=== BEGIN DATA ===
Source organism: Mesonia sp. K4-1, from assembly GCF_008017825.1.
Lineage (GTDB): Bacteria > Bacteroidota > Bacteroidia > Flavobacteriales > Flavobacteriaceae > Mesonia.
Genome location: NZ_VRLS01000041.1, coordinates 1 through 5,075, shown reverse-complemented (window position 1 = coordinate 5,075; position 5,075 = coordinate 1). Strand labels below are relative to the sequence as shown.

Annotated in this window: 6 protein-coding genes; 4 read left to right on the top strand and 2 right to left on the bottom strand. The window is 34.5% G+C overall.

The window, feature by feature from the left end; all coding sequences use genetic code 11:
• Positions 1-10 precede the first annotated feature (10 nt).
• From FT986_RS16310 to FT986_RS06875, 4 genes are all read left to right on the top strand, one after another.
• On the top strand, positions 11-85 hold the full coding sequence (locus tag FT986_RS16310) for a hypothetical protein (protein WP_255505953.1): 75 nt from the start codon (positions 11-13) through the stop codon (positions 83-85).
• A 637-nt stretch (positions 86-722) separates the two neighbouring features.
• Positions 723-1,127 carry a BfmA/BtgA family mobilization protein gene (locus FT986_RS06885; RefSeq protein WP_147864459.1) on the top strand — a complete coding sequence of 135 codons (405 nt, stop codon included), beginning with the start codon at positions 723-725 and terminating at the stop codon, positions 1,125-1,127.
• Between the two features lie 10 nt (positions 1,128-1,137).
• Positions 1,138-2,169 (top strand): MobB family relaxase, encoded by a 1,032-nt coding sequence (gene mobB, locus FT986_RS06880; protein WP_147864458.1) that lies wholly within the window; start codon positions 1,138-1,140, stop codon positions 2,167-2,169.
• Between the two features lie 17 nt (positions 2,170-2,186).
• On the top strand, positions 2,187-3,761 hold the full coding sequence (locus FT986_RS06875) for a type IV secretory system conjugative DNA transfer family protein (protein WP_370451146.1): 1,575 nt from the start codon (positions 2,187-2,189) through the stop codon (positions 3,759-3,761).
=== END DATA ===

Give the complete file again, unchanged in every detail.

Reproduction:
Source organism: Mesonia sp. K4-1, from assembly GCF_008017825.1.
Lineage (GTDB): Bacteria > Bacteroidota > Bacteroidia > Flavobacteriales > Flavobacteriaceae > Mesonia.
Genome location: NZ_VRLS01000041.1, coordinates 1 through 5,075, shown reverse-complemented (window position 1 = coordinate 5,075; position 5,075 = coordinate 1). Strand labels below are relative to the sequence as shown.

Annotated in this window: 6 protein-coding genes; 4 read left to right on the top strand and 2 right to left on the bottom strand. The window is 34.5% G+C overall.

The window, feature by feature from the left end; all coding sequences use genetic code 11:
• Positions 1-10 precede the first annotated feature (10 nt).
• From FT986_RS16310 to FT986_RS06875, 4 genes are all read left to right on the top strand, one after another.
• On the top strand, positions 11-85 hold the full coding sequence (locus tag FT986_RS16310) for a hypothetical protein (protein WP_255505953.1): 75 nt from the start codon (positions 11-13) through the stop codon (positions 83-85).
• A 637-nt stretch (positions 86-722) separates the two neighbouring features.
• Positions 723-1,127 carry a BfmA/BtgA family mobilization protein gene (locus FT986_RS06885; RefSeq protein WP_147864459.1) on the top strand — a complete coding sequence of 135 codons (405 nt, stop codon included), beginning with the start codon at positions 723-725 and terminating at the stop codon, positions 1,125-1,127.
• Between the two features lie 10 nt (positions 1,128-1,137).
• Positions 1,138-2,169 (top strand): MobB family relaxase, encoded by a 1,032-nt coding sequence (gene mobB, locus FT986_RS06880; protein WP_147864458.1) that lies wholly within the window; start codon positions 1,138-1,140, stop codon positions 2,167-2,169.
• Between the two features lie 17 nt (positions 2,170-2,186).
• On the top strand, positions 2,187-3,761 hold the full coding sequence (locus FT986_RS06875) for a type IV secretory system conjugative DNA transfer family protein (protein WP_370451146.1): 1,575 nt from the start codon (positions 2,187-2,189) through the stop codon (positions 3,759-3,761).